“He just doesn’t get frustrated,” Mills said. “The hardest part for most riders is patience. There are not a lot of ways to win, but a lot of ways to lose. You don’t need to punch guys out, you just wait for them to do it themselves. Wait for them to make a mistake. No one ever rides perfect.”

Schmalz said he looks forward to the intense competition in Belgium, and hopes to eventually ride professionally. His next goal is to make it onto the World Championship Team.

“He’d be bored to death on a float trip down a river,” Mills said. “But some people think that’s fun. Joe would rather be riding his bike at 30 mph.”

Sunday, December 13, 2009

CX Nationals More Top Results

Men 50-54: Tom Price 4th!

Men 35-39: Shadd Smith, 10th!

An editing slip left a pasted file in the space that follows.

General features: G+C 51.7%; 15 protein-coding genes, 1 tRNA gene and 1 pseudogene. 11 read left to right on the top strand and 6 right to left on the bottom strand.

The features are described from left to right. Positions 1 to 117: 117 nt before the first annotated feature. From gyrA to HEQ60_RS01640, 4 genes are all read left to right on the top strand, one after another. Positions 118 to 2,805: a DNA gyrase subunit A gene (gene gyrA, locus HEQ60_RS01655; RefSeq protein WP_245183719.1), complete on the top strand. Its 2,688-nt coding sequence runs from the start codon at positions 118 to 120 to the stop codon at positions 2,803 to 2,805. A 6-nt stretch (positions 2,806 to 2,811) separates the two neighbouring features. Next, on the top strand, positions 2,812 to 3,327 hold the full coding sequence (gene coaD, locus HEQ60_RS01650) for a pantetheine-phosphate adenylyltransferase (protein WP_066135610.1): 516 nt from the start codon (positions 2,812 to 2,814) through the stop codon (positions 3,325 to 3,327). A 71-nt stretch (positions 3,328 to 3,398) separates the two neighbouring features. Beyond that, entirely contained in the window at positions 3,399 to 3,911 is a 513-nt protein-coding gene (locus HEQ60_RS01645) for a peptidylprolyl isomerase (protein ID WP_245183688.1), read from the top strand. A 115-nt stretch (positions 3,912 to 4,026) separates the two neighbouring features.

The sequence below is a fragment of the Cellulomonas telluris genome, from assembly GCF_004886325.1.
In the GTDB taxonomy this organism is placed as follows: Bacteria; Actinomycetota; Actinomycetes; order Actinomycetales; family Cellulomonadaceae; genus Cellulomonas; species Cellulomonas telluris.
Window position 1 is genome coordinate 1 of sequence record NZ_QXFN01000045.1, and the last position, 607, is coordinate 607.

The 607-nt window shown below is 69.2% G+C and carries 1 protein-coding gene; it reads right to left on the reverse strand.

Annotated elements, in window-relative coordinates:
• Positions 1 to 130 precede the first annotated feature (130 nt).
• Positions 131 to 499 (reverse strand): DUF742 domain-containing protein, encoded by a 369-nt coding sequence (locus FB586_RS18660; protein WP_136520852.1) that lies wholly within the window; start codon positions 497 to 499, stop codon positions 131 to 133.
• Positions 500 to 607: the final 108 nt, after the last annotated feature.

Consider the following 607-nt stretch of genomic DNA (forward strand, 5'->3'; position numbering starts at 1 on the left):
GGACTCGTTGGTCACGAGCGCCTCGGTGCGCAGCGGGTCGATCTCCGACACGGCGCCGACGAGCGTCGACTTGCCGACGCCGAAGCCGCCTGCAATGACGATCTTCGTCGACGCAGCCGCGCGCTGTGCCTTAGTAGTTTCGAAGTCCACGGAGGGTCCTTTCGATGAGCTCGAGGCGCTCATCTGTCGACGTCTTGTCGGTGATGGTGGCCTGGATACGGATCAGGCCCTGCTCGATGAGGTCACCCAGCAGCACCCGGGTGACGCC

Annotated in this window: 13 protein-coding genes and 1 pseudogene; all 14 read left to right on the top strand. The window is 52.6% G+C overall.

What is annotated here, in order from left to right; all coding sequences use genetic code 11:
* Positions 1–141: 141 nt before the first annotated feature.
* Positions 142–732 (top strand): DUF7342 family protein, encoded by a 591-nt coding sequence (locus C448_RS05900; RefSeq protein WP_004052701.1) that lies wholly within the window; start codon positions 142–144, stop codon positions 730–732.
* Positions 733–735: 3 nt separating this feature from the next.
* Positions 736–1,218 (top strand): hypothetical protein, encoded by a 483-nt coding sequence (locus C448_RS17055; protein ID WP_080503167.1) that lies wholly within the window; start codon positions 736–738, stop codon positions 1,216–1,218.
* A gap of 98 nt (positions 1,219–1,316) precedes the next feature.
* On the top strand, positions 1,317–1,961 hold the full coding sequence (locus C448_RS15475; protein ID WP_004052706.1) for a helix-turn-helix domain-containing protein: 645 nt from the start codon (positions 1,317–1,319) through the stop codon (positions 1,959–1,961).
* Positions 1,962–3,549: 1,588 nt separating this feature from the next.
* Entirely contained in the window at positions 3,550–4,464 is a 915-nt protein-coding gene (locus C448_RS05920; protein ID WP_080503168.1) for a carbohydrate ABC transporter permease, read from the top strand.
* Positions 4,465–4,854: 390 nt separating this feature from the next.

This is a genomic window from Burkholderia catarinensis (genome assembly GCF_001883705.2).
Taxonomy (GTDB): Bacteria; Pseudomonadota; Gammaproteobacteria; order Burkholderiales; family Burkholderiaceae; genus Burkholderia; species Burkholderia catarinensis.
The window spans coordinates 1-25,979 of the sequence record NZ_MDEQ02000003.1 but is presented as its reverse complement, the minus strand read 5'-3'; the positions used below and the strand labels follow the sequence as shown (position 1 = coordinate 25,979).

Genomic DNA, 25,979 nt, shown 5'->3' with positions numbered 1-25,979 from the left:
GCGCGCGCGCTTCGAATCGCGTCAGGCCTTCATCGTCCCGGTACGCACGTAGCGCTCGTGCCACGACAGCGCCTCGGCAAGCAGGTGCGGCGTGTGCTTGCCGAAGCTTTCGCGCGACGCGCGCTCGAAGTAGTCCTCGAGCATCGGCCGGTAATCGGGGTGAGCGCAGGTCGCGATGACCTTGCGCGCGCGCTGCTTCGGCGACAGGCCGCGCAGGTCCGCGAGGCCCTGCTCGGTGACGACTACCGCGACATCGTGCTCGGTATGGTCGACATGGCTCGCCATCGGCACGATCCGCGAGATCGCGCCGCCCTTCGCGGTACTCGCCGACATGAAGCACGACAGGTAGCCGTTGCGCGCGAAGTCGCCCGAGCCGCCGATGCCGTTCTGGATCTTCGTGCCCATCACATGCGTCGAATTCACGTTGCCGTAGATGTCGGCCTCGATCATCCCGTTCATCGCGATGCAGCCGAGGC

Congrats to Tom and Shadd!

Friday, December 11, 2009

2009 CX Nationals, Day 1 Results... WOW!

Of course, it's the infamous curse....  The snow and ice curse.  Oh well, let's get to racing!

Men 20-29 "B" race.  Connor Cartland.  Sitting in 3rd place late in the race when a crash K-O'd his bike.  Tough break!  So close...

Men's 30-39 "B" race.  100-ish starters, random call up.  Shadd Smith, 2nd to last row (11th row) to 1st place! Congrats to Shadd Smith!

Men 40+ "B" race.  167 starters, random call up.  Tom Price, last row call up to 3rd place!  Congratulations to Tom!

Dean Parker was also sitting in position for a top 20 in the 55-59 National Championship race when a crash K-O'd his bike.  Oh MAN!  Dean ran 1/3 of a lap, changed bikes and rode from 45th back up to 29th in the snow and ice.  Fantastic ride for Dean, even with the unfortunate luck.